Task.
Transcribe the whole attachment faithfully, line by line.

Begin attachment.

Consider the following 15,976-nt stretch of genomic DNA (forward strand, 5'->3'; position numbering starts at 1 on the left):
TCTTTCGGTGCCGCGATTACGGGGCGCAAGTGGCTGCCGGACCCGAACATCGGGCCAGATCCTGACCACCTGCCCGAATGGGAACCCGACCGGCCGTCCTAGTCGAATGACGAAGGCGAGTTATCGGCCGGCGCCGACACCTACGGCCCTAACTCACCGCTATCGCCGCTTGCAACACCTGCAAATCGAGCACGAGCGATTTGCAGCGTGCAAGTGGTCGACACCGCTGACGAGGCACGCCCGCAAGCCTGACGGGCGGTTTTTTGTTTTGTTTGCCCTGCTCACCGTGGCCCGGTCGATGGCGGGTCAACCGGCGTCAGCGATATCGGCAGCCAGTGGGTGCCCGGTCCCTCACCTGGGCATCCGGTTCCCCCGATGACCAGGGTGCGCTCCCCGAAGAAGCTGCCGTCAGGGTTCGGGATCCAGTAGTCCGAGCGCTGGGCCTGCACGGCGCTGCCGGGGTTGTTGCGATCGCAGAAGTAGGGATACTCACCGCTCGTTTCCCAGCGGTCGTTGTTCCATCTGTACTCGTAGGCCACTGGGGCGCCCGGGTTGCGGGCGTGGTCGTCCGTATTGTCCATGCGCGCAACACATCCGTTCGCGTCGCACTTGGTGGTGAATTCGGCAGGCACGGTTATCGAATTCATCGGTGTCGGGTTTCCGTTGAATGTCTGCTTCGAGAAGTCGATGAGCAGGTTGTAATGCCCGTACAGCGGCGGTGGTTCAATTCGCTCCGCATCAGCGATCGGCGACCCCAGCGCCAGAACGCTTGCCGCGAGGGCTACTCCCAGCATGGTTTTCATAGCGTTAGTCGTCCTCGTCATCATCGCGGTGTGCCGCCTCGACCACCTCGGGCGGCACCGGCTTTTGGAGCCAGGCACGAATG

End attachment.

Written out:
Consider the following 15,976-nt stretch of genomic DNA (forward strand, 5'->3'; position numbering starts at 1 on the left):
TCTTTCGGTGCCGCGATTACGGGGCGCAAGTGGCTGCCGGACCCGAACATCGGGCCAGATCCTGACCACCTGCCCGAATGGGAACCCGACCGGCCGTCCTAGTCGAATGACGAAGGCGAGTTATCGGCCGGCGCCGACACCTACGGCCCTAACTCACCGCTATCGCCGCTTGCAACACCTGCAAATCGAGCACGAGCGATTTGCAGCGTGCAAGTGGTCGACACCGCTGACGAGGCACGCCCGCAAGCCTGACGGGCGGTTTTTTGTTTTGTTTGCCCTGCTCACCGTGGCCCGGTCGATGGCGGGTCAACCGGCGTCAGCGATATCGGCAGCCAGTGGGTGCCCGGTCCCTCACCTGGGCATCCGGTTCCCCCGATGACCAGGGTGCGCTCCCCGAAGAAGCTGCCGTCAGGGTTCGGGATCCAGTAGTCCGAGCGCTGGGCCTGCACGGCGCTGCCGGGGTTGTTGCGATCGCAGAAGTAGGGATACTCACCGCTCGTTTCCCAGCGGTCGTTGTTCCATCTGTACTCGTAGGCCACTGGGGCGCCCGGGTTGCGGGCGTGGTCGTCCGTATTGTCCATGCGCGCAACACATCCGTTCGCGTCGCACTTGGTGGTGAATTCGGCAGGCACGGTTATCGAATTCATCGGTGTCGGGTTTCCGTTGAATGTCTGCTTCGAGAAGTCGATGAGCAGGTTGTAATGCCCGTACAGCGGCGGTGGTTCAATTCGCTCCGCATCAGCGATCGGCGACCCCAGCGCCAGAACGCTTGCCGCGAGGGCTACTCCCAGCATGGTTTTCATAGCGTTAGTCGTCCTCGTCATCATCGCGGTGTGCCGCCTCGACCACCTCGGGCGGCACCGGCTTTTGGAGCCAGGCACGAATG